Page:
Max Hastings has written what for me is a marvellous book. Enthusiasm is at a discount in our colourless age. One warms to Hastings because he is an unashamed enthusiast. He may not dispel the hostility of those who consider shooters and hunters as latter-day barbarians; but at least they may catch a glimmer of the motives which make the barbarians endure the hardships, the hostility and the overdrafts that are ineluctable concomitants of the sporting life.
Field sports are for Max Hastings, as for most of the incurable romantics who practise them, a love affair with the countryside. For many the affair starts with the sensations of childhood. I have never recovered from hearing those great cart horses, Noble, Prince and Blossom, stamping in the stable of a winter morning; or from clambering on their backs to ride home through the harvest fields of Dorset. In adult life, shooting, fishing and hunting integrate a man in the countryside as walking over it never can. Sticks and stones and senseless things become animate objects. Out hunting you get to know them as friends to mark the way home or as enemies who can give you a toss. For the fisherman the river is a living thing, a mistress who may desert you for the man just along the bank.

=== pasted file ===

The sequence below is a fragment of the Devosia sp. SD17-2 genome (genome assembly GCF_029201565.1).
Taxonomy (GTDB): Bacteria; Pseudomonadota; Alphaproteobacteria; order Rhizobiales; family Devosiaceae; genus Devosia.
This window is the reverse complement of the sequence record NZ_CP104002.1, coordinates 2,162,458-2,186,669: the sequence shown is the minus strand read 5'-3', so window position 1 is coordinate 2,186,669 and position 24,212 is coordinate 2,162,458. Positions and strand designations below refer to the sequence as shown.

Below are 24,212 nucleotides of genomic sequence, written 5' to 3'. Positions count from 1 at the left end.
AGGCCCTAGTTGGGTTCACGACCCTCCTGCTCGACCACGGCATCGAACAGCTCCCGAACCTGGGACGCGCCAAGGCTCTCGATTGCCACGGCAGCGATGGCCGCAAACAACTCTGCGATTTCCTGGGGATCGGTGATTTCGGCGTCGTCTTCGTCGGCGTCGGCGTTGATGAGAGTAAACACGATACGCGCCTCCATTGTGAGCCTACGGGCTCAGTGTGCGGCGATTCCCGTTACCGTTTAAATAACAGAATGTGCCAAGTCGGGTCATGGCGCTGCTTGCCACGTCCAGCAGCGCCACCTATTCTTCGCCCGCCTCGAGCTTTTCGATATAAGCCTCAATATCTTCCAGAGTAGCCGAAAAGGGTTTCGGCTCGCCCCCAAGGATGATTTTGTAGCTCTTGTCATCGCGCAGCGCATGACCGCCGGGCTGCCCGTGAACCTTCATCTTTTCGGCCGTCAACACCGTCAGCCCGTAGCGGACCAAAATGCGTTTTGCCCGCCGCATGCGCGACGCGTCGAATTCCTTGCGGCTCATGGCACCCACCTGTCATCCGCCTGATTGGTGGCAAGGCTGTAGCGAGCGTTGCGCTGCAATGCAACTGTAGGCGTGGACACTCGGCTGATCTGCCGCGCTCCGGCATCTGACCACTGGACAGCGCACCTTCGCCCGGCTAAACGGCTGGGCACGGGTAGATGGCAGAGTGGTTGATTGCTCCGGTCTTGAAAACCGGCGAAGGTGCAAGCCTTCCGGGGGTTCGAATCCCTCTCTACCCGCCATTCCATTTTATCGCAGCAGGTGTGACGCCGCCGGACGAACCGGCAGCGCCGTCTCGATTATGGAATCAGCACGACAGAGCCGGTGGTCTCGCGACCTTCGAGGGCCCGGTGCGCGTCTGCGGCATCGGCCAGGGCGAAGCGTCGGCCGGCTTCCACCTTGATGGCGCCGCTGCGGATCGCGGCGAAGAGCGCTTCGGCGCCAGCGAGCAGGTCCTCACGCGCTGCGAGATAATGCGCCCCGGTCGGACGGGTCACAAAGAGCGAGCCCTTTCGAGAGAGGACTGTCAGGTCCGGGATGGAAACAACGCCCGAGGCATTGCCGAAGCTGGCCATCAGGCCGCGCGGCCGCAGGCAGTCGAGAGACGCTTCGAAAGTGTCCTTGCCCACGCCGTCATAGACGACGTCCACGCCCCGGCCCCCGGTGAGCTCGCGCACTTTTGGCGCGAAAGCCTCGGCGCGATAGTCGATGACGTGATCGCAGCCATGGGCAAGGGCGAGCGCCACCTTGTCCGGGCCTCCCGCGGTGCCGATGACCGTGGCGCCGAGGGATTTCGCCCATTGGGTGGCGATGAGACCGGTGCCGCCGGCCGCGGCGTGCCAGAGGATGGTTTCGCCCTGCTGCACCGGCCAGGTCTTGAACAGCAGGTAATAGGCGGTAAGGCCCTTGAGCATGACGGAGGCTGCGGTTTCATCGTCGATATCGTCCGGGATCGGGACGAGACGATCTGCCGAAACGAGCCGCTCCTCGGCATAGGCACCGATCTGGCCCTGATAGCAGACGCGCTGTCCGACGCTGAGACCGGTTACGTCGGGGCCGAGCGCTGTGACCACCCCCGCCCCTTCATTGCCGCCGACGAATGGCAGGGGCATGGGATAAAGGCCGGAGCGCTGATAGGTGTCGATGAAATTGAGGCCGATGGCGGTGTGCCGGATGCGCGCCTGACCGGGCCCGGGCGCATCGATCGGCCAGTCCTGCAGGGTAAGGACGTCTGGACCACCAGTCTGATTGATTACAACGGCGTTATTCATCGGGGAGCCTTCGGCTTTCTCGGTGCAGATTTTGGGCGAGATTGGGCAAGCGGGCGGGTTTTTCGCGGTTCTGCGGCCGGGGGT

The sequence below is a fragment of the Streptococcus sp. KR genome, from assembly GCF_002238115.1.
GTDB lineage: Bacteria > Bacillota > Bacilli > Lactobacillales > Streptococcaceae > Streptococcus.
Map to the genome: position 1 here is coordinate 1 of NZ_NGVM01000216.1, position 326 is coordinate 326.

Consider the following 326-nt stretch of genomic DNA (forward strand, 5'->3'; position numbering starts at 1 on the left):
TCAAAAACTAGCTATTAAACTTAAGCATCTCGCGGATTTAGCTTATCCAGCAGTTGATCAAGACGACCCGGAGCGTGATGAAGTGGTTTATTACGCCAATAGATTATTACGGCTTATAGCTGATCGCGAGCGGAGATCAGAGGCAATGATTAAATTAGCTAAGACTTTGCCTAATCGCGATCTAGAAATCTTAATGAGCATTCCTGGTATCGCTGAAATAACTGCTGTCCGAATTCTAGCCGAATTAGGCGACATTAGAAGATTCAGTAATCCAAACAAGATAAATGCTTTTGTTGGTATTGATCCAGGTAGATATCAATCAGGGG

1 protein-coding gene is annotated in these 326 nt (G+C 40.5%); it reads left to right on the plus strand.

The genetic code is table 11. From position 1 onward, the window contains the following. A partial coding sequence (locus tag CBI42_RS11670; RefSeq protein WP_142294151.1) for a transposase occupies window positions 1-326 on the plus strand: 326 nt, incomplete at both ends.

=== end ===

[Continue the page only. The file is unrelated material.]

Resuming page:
Inheriting the magpie proclivities of his eccentric father, who held that death and sex are the principle business of countryside, Max Hastings has assembled a fine sporting library and a collection of miscellaneous sporting impedimenta. They combine to give historic depth to his activities, a rarity among sporting authors. He